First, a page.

Since the severe acute respiratory syndrome (SARS) pandemic in 2003, tourist arrivals in Australia have grown steadily. However, the report forecasts arrival numbers to drop by 2% year-on-year (y-o-y) in 2009 to 5.32mn.
The industry will be hit by dwindling price competitiveness from its major source destinations, which include the UK and New Zealand, as the Australian dollar continues to strengthen. Discretionary spending is being reined in by many potential tourists and business travellers. Heavy fare discounting by airlines has helped the tourism market as it has encouraged many to take advantage of the low fares on offer. This will be short-lived, however, as global oil prices trend upwards, putting pressure on airlines’ profitability and by 2010 we expect fare discounts will peter out to offset the rising costs of fuel. That said, competition between low-cost carriers in Australia and Asia Pacific will keep fares relatively low.
We do not expect the H1N1virus (swine flu) to have a major impact on tourism numbers in Australia as concerns about the virus have been subdued by its moderate symptoms and relatively low mortality rate.
For 2010, the report forecasts arrival numbers to begin to tick upwards again, reaching 5.41mn, surpassing 6.00mn at the end of our forecast period in 2013.
Collective government expenditure on travel and tourism amounted to an estimated US$2,422mn in 2008 and is forecast to increase to US$2,651mn in 2009, trending up to a forecast US$3,522mn by 2013. The government is planning to launch a new marketing campaign to brand the country. It plans to spend US$20mn between 2009 and 2013 and to launch the new brand in 2010. According to Minister for Trade Simon Crean, the plan is to create ‘a cohesive brand that captures the essence of Australia and underscores the quality of all that we have to offer in sectors such as trade, investment and education.’ Australia receives the majority of tourists from Asia Pacific, followed by Europe and North America.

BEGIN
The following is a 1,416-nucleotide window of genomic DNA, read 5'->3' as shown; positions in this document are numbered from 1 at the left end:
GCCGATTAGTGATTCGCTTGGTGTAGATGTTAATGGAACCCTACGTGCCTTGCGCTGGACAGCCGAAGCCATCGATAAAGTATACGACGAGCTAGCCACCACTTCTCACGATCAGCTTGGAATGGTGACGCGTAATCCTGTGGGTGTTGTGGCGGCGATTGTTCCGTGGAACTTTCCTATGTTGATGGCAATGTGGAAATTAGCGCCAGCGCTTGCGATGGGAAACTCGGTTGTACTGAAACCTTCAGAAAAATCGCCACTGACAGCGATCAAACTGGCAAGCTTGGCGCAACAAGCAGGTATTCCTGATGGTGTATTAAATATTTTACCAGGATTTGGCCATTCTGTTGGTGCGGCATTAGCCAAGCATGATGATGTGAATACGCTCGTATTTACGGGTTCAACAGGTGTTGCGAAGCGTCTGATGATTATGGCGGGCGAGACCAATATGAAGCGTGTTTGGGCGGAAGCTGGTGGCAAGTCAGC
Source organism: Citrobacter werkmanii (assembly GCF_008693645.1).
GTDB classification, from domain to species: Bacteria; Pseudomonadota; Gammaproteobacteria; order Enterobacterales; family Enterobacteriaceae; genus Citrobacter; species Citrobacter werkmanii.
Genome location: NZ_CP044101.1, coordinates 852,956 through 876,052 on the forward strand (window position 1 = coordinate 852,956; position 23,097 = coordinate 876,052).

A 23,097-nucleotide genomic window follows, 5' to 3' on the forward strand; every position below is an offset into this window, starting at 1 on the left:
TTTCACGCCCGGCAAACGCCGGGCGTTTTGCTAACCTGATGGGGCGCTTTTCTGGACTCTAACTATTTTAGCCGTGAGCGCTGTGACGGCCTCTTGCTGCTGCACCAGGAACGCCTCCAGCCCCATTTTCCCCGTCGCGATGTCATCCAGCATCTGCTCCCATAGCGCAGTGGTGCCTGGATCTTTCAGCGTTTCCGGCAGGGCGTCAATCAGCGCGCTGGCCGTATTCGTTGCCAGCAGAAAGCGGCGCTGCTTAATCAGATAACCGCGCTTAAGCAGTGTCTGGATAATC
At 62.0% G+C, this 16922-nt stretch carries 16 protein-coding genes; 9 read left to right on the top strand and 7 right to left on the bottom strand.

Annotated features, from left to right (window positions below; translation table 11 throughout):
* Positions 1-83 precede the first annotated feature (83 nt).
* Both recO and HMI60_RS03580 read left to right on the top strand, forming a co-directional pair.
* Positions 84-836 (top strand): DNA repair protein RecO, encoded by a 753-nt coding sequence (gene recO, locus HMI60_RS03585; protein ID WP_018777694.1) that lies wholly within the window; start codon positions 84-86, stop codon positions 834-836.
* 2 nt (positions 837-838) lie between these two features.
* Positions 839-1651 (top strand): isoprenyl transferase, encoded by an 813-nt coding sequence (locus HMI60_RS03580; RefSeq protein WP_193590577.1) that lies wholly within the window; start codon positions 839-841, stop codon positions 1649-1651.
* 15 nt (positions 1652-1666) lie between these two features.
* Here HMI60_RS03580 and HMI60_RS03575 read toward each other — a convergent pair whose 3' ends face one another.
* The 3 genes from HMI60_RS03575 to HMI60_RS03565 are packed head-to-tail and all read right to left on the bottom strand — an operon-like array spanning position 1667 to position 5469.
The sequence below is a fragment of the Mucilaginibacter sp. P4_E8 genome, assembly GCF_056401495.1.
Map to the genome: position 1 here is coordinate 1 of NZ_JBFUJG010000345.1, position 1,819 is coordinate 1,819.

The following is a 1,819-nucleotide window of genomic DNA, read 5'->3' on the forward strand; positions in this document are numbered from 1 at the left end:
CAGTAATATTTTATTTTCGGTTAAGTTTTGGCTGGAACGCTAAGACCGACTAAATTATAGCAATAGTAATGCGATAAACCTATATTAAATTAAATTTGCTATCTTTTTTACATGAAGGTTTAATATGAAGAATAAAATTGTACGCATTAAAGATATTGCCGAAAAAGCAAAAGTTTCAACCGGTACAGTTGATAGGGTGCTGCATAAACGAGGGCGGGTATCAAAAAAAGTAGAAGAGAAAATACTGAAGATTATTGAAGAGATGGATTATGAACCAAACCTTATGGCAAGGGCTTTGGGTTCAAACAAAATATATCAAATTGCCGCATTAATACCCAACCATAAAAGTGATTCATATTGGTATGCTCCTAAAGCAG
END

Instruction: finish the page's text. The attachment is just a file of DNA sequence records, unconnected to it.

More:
New Zealand is its largest source market, while Japan and China are growing steadily. China has been flagged by the Ministry of Tourism as Australia’s fastest growing market, although inbound tourism is under threat due to souring diplomatic relations between Australia and China. A series of incidents, including the arrest in China of four Rio Tinto executives and the Australian government granting a visa to Uighur leader Rebiya Kadeer, who has been branded a terrorist by the Chinese government after deadly riots in Xinjiang in July, have increased tensions. Inbound tourism operators said that, as a result, they are fielding an increasing number of questions regarding anti-Chinese sentiment from potential tourists.
In terms of outbound tourism, New Zealand dominates the Australian market. Outbound tourist numbers to the country nearly doubled between 2001 and 2008, increasing from 574,500 to 913,400. The US and the UK trail New Zealand, while the remaining destinations in the top 10 visited by Australian tourist are all in the Asia Pacific region. In 2008, 3.71mn Australian tourists visited the region and BMI forecasts growth to continue to 2013, when outbound tourist numbers to the Asia Pacific region will reach 6.62mn.